The story is told of a man who had some valuable fox hounds. One day they got into a fight and were chewing one another to pieces. He saw his investment destroying itself and tried to separate them. Time after time he took a dog by his leg and threw him as far as he could but each dog returned to the fight. He recognized the futility of his efforts. It was then that he remembered that he had a fox in a cage. Hurriedly taking the fox he turned it loose near the dogs. Seeing the fox running away, the dogs lost their difference in their common interest in the fox. They stopped fighting and chased the fox. Leaders of the church need to realize that Christians need to direct their struggle against the common enemy, Satan, and not against each other. (emphasis added, Merideth 195-196)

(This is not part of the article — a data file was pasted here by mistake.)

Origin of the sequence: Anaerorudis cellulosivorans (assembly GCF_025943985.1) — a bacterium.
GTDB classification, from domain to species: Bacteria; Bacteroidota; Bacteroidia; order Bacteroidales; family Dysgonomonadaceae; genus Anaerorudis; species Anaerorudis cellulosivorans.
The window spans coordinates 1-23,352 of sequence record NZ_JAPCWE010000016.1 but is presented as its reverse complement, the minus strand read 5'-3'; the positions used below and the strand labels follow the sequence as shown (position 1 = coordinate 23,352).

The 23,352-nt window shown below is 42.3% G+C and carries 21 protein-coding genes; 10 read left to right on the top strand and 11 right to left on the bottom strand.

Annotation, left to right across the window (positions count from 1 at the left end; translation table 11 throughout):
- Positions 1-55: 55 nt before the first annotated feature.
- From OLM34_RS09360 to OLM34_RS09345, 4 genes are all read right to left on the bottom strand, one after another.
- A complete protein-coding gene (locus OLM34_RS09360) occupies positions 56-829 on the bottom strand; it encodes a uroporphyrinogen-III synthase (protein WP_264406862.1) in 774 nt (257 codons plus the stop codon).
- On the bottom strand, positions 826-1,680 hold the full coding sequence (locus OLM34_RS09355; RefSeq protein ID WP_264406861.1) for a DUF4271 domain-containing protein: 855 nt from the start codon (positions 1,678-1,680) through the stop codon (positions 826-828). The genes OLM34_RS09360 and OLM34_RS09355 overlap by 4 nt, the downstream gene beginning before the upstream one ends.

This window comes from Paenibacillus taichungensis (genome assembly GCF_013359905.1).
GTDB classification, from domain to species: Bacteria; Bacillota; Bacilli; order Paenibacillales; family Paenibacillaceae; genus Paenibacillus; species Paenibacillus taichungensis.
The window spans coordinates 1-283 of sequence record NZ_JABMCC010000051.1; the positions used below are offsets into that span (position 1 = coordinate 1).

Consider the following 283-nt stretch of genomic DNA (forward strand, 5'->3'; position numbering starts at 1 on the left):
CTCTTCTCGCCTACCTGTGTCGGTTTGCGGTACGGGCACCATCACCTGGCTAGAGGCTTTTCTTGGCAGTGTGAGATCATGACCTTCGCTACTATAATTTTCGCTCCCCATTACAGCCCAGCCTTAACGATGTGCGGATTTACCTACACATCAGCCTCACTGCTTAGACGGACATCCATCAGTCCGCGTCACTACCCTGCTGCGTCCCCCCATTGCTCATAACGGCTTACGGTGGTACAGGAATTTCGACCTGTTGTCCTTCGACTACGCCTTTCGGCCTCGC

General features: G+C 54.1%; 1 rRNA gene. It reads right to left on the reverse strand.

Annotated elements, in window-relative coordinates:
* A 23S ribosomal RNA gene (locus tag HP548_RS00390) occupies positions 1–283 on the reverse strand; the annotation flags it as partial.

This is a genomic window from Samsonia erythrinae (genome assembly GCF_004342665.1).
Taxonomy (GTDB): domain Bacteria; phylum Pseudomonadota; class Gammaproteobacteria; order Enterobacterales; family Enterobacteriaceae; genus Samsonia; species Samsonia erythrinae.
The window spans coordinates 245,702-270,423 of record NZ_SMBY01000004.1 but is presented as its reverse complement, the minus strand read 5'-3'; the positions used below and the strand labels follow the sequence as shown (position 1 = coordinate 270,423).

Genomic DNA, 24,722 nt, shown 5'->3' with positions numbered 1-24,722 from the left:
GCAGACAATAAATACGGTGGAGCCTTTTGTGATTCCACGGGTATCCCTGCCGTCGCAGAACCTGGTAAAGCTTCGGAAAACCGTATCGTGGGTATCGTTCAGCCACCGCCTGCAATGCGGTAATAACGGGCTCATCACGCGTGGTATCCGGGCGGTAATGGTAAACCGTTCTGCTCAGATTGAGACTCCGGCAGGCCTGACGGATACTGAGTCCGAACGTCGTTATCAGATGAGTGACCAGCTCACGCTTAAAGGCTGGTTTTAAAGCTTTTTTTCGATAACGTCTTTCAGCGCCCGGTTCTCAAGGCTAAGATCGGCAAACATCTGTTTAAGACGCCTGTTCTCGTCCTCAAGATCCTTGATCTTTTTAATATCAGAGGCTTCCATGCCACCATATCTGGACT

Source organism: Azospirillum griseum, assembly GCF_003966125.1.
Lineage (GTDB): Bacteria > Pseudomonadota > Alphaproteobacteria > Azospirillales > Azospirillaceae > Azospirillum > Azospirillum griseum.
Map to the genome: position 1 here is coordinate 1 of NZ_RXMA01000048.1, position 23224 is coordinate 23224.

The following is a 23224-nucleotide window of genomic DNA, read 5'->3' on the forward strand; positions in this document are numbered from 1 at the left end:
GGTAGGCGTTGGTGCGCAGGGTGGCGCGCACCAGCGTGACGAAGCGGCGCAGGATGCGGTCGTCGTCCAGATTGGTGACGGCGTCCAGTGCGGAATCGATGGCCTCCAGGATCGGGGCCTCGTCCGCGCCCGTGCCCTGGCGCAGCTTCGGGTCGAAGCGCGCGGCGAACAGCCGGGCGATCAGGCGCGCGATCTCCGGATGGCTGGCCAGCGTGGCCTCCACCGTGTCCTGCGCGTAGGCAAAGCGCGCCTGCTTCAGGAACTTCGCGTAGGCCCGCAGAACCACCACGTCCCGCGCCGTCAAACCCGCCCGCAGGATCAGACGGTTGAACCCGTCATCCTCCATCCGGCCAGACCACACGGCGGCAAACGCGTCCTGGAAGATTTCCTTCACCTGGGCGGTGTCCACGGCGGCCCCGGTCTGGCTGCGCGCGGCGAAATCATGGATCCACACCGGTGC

Vincent's Word Studies says of Galatians 5:15: "Strong expressions of partisan hatred exerting itself for mutual injury." Albert Barnes adds:
As wild beasts contend sometimes until both are slain. Thus, the idea is, in their contentions they would destroy the spirituality and happiness of each other; their characters would be ruined; and the church be overthrown. The readiest way to destroy the spirituality of a church, and to annihilate the influence of religion, is to excite a spirit of contention.
One is compelled to agree with the candid statement of Adam Clarke: "Nothing is so destructive to the peace of man, and to the peace of the soul, as religious disputes; where they prevail, religion in general has little place." The stakes are high for party warfare within the body of Christ. "Consumed…Strength of soul, health, character, and resources, are all consumed by broils" (Jamieson, Fausset, and Brown Commentary).